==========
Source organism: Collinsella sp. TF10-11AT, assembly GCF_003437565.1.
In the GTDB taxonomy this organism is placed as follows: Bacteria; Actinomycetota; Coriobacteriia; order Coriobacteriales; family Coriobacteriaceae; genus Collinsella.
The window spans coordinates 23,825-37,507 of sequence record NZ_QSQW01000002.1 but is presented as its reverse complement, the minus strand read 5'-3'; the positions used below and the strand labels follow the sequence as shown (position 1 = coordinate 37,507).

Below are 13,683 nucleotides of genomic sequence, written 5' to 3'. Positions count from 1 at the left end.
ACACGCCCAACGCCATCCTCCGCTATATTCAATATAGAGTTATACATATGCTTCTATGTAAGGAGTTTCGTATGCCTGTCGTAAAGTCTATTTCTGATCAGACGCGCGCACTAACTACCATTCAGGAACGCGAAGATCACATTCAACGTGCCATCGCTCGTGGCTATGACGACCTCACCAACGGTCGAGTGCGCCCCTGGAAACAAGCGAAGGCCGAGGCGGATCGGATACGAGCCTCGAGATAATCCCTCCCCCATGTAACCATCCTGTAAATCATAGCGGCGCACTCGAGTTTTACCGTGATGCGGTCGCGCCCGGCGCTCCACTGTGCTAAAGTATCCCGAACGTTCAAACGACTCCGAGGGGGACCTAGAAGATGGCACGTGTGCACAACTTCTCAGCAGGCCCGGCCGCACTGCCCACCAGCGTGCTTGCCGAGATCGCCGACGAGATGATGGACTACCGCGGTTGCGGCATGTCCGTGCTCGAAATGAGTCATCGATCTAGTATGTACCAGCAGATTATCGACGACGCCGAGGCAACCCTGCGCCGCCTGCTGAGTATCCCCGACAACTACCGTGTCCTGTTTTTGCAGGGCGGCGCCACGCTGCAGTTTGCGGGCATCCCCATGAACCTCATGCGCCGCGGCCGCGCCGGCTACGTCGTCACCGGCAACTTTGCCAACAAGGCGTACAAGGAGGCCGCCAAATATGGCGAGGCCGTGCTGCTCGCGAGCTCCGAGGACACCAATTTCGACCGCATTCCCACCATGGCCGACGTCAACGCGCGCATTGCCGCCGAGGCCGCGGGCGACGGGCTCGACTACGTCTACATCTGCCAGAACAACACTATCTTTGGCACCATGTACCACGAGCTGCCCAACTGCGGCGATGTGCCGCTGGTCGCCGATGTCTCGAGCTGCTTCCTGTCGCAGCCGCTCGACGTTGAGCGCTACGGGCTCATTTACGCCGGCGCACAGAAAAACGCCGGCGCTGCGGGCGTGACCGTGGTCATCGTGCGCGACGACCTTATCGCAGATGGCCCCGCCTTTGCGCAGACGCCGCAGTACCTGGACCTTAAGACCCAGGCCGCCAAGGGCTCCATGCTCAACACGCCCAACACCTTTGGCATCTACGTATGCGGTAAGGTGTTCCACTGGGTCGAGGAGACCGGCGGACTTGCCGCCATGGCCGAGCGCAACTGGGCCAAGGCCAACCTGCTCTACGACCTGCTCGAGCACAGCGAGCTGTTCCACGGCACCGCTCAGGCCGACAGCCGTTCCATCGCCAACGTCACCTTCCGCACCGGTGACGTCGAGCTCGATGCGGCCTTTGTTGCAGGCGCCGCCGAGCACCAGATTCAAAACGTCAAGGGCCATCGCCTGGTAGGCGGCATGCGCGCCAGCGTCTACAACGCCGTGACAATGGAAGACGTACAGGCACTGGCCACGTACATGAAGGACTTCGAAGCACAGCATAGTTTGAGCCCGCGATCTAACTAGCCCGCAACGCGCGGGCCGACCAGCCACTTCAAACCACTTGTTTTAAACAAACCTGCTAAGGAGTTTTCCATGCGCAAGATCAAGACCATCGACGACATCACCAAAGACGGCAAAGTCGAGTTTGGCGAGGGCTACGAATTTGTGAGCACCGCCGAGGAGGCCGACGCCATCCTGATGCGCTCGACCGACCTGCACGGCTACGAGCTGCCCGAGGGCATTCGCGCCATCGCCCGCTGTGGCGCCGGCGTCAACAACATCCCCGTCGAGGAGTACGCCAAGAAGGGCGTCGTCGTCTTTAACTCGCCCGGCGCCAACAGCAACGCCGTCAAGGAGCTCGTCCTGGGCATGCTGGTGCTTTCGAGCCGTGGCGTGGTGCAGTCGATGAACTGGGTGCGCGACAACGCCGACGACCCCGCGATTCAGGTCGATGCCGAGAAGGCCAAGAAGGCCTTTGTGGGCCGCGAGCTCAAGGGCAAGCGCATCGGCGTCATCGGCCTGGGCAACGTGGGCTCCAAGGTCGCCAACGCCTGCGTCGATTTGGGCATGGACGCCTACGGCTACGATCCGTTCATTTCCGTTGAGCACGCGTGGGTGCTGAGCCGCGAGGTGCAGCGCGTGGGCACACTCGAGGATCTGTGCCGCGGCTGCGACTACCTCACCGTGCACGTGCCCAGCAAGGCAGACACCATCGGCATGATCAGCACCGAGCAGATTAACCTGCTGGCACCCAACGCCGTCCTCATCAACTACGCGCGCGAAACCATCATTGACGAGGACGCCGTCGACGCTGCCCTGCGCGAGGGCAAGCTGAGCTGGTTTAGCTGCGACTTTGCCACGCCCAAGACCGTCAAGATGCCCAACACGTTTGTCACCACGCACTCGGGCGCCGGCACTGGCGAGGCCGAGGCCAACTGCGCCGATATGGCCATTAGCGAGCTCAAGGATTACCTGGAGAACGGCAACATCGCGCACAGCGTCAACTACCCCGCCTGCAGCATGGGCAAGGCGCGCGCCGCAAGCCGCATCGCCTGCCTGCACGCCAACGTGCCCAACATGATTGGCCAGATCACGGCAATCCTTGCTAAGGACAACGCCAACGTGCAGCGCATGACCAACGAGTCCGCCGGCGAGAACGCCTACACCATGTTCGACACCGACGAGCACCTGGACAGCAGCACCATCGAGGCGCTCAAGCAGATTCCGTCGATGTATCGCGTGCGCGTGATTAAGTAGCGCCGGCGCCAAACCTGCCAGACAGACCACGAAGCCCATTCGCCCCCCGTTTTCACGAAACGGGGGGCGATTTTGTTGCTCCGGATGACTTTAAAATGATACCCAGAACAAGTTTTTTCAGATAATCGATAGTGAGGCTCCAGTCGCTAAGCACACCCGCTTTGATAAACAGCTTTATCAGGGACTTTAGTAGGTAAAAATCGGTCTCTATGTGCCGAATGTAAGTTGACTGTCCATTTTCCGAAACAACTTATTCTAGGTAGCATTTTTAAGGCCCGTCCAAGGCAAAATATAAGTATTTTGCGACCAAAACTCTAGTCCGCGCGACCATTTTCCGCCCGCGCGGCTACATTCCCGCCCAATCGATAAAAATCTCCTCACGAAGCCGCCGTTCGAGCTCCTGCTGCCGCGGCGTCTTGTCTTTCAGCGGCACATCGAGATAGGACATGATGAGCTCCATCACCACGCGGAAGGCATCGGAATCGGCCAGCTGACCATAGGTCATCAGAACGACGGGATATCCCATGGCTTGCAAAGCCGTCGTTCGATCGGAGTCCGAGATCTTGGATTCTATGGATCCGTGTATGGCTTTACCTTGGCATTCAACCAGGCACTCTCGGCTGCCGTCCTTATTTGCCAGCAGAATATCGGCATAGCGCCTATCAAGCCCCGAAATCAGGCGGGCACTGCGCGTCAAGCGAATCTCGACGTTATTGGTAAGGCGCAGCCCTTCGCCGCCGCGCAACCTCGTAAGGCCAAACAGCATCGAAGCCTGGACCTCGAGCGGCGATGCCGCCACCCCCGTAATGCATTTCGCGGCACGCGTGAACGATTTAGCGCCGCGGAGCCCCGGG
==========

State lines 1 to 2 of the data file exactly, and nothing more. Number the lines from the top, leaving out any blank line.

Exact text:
Source organism: Collinsella sp. TF10-11AT, assembly GCF_003437565.1.
In the GTDB taxonomy this organism is placed as follows: Bacteria; Actinomycetota; Coriobacteriia; order Coriobacteriales; family Coriobacteriaceae; genus Collinsella.